3

I have a server directive with nginx:

    server {
            listen 80;
            server_name mydomain.net;
            root /home/sites/mydomain.net;

            location ~ \.php$ {
                    fastcgi_pass    127.0.0.1:9000;
                    include         fastcgi_params;
                    fastcgi_param SCRIPT_FILENAME /home/sites/mydomain.net$fastcgi_script_name;
                    fastcgi_index   index.php;
            }
}

This works great when I access mydomain.net. But nothing here says to apply the stuff if the user tries www.mydomain.net

The searching I have done shows people having a whole other directive listening with a server_name www.mydomain.net, which seems.. not great. e.g.

server {
            listen 80;
            server_name www.mydomain.net;
            root /home/sites/mydomain.net;

            location ~ \.php$ {
                    fastcgi_pass    127.0.0.1:9000;
                    include         fastcgi_params;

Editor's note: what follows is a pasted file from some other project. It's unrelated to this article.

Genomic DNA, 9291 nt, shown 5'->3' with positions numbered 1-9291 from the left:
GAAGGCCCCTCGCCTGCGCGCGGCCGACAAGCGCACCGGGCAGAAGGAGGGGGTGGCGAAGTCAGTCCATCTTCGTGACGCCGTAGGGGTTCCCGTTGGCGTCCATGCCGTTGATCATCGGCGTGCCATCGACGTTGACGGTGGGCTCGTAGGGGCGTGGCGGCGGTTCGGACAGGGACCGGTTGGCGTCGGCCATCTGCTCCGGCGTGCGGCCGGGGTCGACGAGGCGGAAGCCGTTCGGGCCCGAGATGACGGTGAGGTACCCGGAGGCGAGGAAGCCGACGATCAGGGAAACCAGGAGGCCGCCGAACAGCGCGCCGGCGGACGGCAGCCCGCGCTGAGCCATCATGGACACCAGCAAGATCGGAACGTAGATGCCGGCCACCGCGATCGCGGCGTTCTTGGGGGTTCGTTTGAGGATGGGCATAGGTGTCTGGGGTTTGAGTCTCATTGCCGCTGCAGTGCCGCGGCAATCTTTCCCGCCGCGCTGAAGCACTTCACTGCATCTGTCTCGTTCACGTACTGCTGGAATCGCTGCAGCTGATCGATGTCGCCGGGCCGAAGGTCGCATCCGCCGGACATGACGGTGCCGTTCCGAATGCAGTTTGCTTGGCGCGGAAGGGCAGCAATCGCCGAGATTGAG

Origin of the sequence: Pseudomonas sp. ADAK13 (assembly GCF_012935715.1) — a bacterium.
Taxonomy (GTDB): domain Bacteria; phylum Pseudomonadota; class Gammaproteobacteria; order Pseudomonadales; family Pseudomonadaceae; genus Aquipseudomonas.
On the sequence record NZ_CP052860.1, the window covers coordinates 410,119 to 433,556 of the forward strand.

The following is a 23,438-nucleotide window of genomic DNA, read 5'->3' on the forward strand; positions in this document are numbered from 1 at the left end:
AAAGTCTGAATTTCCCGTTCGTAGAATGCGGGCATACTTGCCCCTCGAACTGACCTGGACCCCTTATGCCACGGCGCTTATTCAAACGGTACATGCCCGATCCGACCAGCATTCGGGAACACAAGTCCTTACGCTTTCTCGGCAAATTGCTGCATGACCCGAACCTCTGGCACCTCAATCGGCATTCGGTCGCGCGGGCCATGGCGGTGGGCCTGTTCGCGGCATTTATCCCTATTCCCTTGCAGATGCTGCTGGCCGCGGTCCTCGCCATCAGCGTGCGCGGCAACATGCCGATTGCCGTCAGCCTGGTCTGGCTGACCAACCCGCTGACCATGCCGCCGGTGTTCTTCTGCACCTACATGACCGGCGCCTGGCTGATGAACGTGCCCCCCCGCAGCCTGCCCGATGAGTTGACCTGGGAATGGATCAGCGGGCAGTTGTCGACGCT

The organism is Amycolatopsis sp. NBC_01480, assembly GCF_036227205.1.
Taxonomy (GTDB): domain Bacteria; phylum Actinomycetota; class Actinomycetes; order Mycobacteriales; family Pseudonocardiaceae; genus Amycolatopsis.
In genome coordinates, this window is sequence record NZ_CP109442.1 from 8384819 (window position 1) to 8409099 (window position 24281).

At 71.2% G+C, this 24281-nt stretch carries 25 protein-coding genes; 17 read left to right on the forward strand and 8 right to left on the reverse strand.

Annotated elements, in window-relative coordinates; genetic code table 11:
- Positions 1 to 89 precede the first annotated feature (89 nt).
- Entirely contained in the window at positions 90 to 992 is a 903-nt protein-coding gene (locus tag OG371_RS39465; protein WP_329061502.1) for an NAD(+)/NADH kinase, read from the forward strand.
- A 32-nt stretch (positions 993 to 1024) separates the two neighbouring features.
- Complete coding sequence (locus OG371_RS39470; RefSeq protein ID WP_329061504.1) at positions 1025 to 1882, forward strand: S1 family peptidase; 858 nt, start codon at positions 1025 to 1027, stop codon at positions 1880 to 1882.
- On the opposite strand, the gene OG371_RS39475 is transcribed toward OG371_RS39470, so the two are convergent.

fastcgi_param SCRIPT_FILENAME /home/sites/mydomain.net$fastcgi_script_name;
                    fastcgi_index   index.php;
            }
}

Basically doubling the config code. Or otherwise doing a rewrite.

Is there an lesser way of doing this?

8

You can use multiple names in server_name and even repeat it.

For instance, to answer to three hostnames, you could do something like:

server {
        server_name example.com www.example.com;
        server_name api.example.com;
  • 2
    unbelievably simple. – willdanceforfun Sep 22 '13 at 20:56
  • thanks again - seemed I could only find rewrite examples everywhere. – willdanceforfun Sep 23 '13 at 14:47

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